The ironworks founded in 1649 at Fiskars 78 km west of Helsinki by Peter Thorwöste has had a continuous history since that time and its work is carried on by the Fiskars Corporation. From 1822 it was managed by Johan Julin (d 1853) who developed the whole area encouraging initiatives in agriculture and forestry, as well as bringing in the latest technology to the furnaces, the forge and the machine shops, and establishing good living conditions for the workers. Finland’s first machinery workshop was built at Fiskars in 1837. The first Finnish steam engine was constructed at Fiskars in 1838 in a red brick machinery workshop that still stands.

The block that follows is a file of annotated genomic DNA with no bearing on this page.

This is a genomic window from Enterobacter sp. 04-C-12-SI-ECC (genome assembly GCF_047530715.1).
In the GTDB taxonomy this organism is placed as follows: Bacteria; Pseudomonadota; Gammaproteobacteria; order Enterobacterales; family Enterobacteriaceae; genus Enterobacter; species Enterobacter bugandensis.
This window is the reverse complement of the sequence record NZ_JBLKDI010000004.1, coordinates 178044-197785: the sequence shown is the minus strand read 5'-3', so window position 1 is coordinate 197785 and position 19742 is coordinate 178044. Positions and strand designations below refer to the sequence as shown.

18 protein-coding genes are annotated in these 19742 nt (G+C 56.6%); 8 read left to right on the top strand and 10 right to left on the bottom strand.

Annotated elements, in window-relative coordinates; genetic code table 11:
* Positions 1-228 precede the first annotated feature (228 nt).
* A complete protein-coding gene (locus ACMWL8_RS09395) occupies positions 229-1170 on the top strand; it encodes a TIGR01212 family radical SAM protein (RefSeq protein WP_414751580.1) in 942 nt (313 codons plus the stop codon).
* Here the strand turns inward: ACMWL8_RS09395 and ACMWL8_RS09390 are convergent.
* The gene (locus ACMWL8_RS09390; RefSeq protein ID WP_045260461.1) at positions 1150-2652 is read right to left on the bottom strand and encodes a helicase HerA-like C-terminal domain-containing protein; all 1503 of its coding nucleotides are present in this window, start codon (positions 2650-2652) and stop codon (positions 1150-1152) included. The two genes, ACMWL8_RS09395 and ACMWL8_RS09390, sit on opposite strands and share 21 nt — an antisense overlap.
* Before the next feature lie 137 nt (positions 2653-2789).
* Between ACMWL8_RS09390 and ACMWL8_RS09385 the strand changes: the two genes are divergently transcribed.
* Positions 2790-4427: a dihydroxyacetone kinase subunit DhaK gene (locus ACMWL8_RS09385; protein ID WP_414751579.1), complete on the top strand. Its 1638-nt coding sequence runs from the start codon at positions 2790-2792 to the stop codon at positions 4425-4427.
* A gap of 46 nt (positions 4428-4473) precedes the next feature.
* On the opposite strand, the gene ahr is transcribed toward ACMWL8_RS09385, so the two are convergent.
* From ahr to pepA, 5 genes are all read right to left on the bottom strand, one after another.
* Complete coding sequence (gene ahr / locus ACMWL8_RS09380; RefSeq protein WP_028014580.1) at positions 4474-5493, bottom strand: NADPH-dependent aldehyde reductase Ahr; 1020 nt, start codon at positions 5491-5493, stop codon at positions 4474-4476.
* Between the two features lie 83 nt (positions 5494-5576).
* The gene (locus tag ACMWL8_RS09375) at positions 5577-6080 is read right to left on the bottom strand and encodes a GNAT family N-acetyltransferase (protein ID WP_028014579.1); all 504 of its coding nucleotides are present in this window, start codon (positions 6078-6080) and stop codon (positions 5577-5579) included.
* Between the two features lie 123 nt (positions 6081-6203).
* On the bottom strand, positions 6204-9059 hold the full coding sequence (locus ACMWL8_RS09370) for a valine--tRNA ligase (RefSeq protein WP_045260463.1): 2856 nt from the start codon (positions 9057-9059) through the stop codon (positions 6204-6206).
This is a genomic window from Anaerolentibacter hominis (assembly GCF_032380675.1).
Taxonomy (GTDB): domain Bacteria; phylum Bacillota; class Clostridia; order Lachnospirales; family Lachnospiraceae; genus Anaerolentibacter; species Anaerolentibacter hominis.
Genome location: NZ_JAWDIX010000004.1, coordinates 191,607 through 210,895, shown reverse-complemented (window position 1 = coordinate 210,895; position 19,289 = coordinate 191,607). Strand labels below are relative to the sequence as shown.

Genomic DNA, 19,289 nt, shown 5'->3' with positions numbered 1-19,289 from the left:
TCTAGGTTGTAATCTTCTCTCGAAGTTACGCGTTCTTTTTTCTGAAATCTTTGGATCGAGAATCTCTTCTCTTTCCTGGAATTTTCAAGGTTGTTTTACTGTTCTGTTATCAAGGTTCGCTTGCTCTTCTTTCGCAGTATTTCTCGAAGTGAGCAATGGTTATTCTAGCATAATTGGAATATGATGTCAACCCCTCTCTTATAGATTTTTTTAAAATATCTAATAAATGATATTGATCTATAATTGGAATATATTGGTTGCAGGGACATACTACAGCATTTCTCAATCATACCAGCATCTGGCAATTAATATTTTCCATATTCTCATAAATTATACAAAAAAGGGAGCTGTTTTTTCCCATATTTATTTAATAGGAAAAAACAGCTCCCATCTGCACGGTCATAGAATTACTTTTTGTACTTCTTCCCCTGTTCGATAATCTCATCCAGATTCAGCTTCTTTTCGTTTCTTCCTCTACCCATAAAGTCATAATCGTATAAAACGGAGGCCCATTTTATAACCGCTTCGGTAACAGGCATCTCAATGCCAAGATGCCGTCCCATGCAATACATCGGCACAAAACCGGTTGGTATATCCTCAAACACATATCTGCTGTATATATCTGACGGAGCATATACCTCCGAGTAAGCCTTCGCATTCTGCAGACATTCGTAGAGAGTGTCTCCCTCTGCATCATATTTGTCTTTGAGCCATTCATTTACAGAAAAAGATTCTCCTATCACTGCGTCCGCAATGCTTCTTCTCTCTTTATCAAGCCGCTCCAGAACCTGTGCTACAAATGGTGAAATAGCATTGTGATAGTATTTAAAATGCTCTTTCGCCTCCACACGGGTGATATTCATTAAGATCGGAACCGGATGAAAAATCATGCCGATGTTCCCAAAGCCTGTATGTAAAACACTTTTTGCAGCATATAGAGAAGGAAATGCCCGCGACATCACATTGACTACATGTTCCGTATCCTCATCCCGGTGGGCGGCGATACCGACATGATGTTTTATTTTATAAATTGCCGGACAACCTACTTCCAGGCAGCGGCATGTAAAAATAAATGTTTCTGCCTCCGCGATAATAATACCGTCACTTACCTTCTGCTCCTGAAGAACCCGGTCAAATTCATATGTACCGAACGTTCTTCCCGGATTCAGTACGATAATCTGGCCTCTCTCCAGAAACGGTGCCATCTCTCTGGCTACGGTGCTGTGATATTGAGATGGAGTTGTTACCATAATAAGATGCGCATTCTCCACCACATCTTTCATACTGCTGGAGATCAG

The old ironworks buildings including the foundry of 1836 and the cutlery mill of 1888, have been adapted to accommodate new businesses, particularly craftsmen, and there are extensive conference and hotel facilities. The museum in Fiskars shows the culture of the ironworks from the seventeenth century to the present, and the living conditions of the workers at various dates. During the summer in the Fiskars Museum, the scent of freshly baked bread, spun wool and linen laundry hovers in the air as the folks of the Ironworks are in the midst of their domestic chores. There are demonstrations of the manufacture of model ‘tin’ (lead) soldiers.